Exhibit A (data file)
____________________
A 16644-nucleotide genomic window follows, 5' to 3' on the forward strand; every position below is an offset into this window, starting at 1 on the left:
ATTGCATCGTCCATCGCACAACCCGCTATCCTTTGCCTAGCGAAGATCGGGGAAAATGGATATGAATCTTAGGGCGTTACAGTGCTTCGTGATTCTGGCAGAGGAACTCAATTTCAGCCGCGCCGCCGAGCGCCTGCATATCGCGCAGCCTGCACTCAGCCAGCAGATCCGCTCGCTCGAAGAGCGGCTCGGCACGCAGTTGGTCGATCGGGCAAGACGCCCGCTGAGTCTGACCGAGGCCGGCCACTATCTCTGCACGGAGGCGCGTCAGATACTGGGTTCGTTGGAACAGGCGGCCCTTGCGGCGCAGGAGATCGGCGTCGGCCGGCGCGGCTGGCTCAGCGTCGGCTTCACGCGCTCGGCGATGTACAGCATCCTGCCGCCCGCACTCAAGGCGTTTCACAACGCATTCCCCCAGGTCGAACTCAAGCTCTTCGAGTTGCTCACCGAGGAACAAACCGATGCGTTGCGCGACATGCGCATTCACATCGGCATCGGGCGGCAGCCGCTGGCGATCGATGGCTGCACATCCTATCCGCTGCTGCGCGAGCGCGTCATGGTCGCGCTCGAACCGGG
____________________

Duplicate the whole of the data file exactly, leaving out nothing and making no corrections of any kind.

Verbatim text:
A 16644-nucleotide genomic window follows, 5' to 3' on the forward strand; every position below is an offset into this window, starting at 1 on the left:
ATTGCATCGTCCATCGCACAACCCGCTATCCTTTGCCTAGCGAAGATCGGGGAAAATGGATATGAATCTTAGGGCGTTACAGTGCTTCGTGATTCTGGCAGAGGAACTCAATTTCAGCCGCGCCGCCGAGCGCCTGCATATCGCGCAGCCTGCACTCAGCCAGCAGATCCGCTCGCTCGAAGAGCGGCTCGGCACGCAGTTGGTCGATCGGGCAAGACGCCCGCTGAGTCTGACCGAGGCCGGCCACTATCTCTGCACGGAGGCGCGTCAGATACTGGGTTCGTTGGAACAGGCGGCCCTTGCGGCGCAGGAGATCGGCGTCGGCCGGCGCGGCTGGCTCAGCGTCGGCTTCACGCGCTCGGCGATGTACAGCATCCTGCCGCCCGCACTCAAGGCGTTTCACAACGCATTCCCCCAGGTCGAACTCAAGCTCTTCGAGTTGCTCACCGAGGAACAAACCGATGCGTTGCGCGACATGCGCATTCACATCGGCATCGGGCGGCAGCCGCTGGCGATCGATGGCTGCACATCCTATCCGCTGCTGCGCGAGCGCGTCATGGTCGCGCTCGAACCGGG